Monday, March 3, 2014

How I Ended Up Paying $500 for a “Free” Photo

How I Ended Up Paying $500 for a “Free” Photo image caution

Images have become an important part or our online lives. Bloggers and Social Media folk are always looking for the perfect picture to illustrate a thought or topic. While taking our own photos has become easier with the advent of digital cameras and now cell phones, there are times when we are looking for something that we can’t photograph in our corner of the world. Luckily, the Internet abounds with images.

In fact, when doing a Google search, we are invited to look at images that match our search terms. Google offers filters to help find “free” images. (After bringing up images for your search term, you must go to “Search Tools” and then “Usage Rights.”) Beware! Some of the “free” images on Google may have been copied from other sources, and then labeled as “free.” If you use them, even innocently, you are liable for damages for copyright infringement – and the damages can be steep.

After getting socked with a $500 bill for using a Getty Image that I got while searching for “free to use” images on Google, I decided to look elsewhere for my images.

Photographers and other image creators can license their images for use in many different and complicated ways. For example, did you know that Royalty Free doesn’t mean free? It actually means that after you pay for the image, you can reuse it. However, some of these RF licenses are for a prescribed period of time. Use the image after the expiration date, and you might be in violation and will pay far more than the image originally cost.

After researching (and becoming confused myself) I have a few suggestions. First of all, beware of Getty images. The Internet is full of horror stories about them. If you make a mistake, you will pay – sometimes thousands of dollars. (Getty also owns iStock Photo.) Internet comments about PhotoBucket indicate that a lot of photos there are uploaded by people who have illegally (even if innocently) uploaded licensed media. If you use these images, you might also end up paying a hefty fee.

As mentioned, licenses for image sharing can be tricky. Here are a few websites offering various licensing terms. Again, look carefully at both the information on the website and the image itself to make sure you are using the images correctly:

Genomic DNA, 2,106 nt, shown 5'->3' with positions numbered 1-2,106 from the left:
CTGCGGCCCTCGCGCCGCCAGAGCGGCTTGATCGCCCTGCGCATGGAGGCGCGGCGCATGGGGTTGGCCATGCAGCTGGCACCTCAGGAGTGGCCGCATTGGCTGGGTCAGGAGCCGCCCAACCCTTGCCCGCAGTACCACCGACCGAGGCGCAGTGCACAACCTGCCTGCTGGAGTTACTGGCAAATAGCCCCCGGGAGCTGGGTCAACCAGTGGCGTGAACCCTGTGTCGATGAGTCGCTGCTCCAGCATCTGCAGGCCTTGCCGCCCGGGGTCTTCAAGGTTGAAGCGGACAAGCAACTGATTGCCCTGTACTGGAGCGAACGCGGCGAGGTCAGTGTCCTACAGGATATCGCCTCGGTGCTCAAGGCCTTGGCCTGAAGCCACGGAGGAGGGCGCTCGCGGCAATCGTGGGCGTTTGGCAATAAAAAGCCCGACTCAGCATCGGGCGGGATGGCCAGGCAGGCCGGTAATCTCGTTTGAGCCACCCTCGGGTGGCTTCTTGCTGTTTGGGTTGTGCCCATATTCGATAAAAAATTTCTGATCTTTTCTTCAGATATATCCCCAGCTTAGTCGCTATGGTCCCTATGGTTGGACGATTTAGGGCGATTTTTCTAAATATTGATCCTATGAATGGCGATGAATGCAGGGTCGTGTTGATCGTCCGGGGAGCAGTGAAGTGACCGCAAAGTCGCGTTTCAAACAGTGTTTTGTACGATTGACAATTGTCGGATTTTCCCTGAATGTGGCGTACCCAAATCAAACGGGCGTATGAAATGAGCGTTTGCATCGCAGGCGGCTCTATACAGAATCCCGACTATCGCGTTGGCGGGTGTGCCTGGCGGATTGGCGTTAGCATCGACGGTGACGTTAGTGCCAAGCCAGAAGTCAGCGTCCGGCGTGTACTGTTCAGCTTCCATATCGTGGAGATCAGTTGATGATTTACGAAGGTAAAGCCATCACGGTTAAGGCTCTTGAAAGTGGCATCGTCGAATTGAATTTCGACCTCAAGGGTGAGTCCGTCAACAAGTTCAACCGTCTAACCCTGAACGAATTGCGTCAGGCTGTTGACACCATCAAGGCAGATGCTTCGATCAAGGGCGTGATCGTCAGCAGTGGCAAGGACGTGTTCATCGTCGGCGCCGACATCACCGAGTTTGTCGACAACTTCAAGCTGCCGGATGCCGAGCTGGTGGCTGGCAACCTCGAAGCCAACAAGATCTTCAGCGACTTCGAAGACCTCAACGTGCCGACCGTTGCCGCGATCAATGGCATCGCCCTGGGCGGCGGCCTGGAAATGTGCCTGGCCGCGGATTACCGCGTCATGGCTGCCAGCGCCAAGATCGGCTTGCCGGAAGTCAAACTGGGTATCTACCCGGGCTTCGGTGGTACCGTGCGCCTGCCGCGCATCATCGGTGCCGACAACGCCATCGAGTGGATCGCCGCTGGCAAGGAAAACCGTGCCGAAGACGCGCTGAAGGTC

Free to use without attribution.

These images are free to download and use without giving credit to the creator or photographer.

Microsoft ClipArt

This ClipArt used to be free with their Office Suite, but the website now seems to be available to anyone.

This website has a tab for free photos, and states that no attribution is necessary. However, make sure you are in the right category, as there are tabs for other sites that charge for images.

According to the website, “ is a collection of photos, mostly taken by David Niblack, that can be freely used for personal, commercial, non-profit, artistic, or creative purposes.” Read the “What does free mean?” disclaimer (found in the right upper corner or the home page). Some of these photos are quite impressive.

Creative Commons License.

This license allows people to use images for free. However, there are different “flavors” of this license. Check the website at to learn more about how work is licensed and how it can be used. In most cases, the creator of the work and where it was found will have to be placed on the same page as the image.

CreativeCommons Search. This page on the website displays links to several websites that offer Creative Commons material, and explains the licenses available on each of the images. (A good place to start if you want to understand how these licenses work.)

Flickr Creative Commons

Many “amateur” and professional photos are licensed here for use with attribution.


There are creative commons photos here, but also images with other licenses. Be sure the image you want to use is free. Using the correct embed feature will bring up the correct Creative Commons link.


A lot of great images here. (The links at the bottom of the page offer a good “Wikipedia” answer to how Creative Commons licenses work.)

Royalty Free.

As mentioned above, most Royalty Free images are not free to use. Please read the licensing information carefully on each of these sites to understand how the images can be used and how much they will cost. Almost all of these sites charge in “credits.” It is important to understand both how much a credit costs and how many credits it will take to download the image.

This site has a lot of good images and Vector files. They offer both subscription and “pay as you go” options for those of us who only use images occasionally.

This website offers small size images for free. Larger images must be purchased with credits.

This site offers both photos and vector images, and offers both subscription and “pay as you go” options.

I am writing this article to help readers understand that using images is a little more complicated than it might at first seem, and that not following the rules can be very expensive. I am not specifically recommending or endorsing any of these sites, and there are many more sites out there. Readers are invited to research for themselves. I hope this will help people understand how to search for that perfect image.

Source: B2C_Business

How I Ended Up Paying $500 for a “Free” Photo

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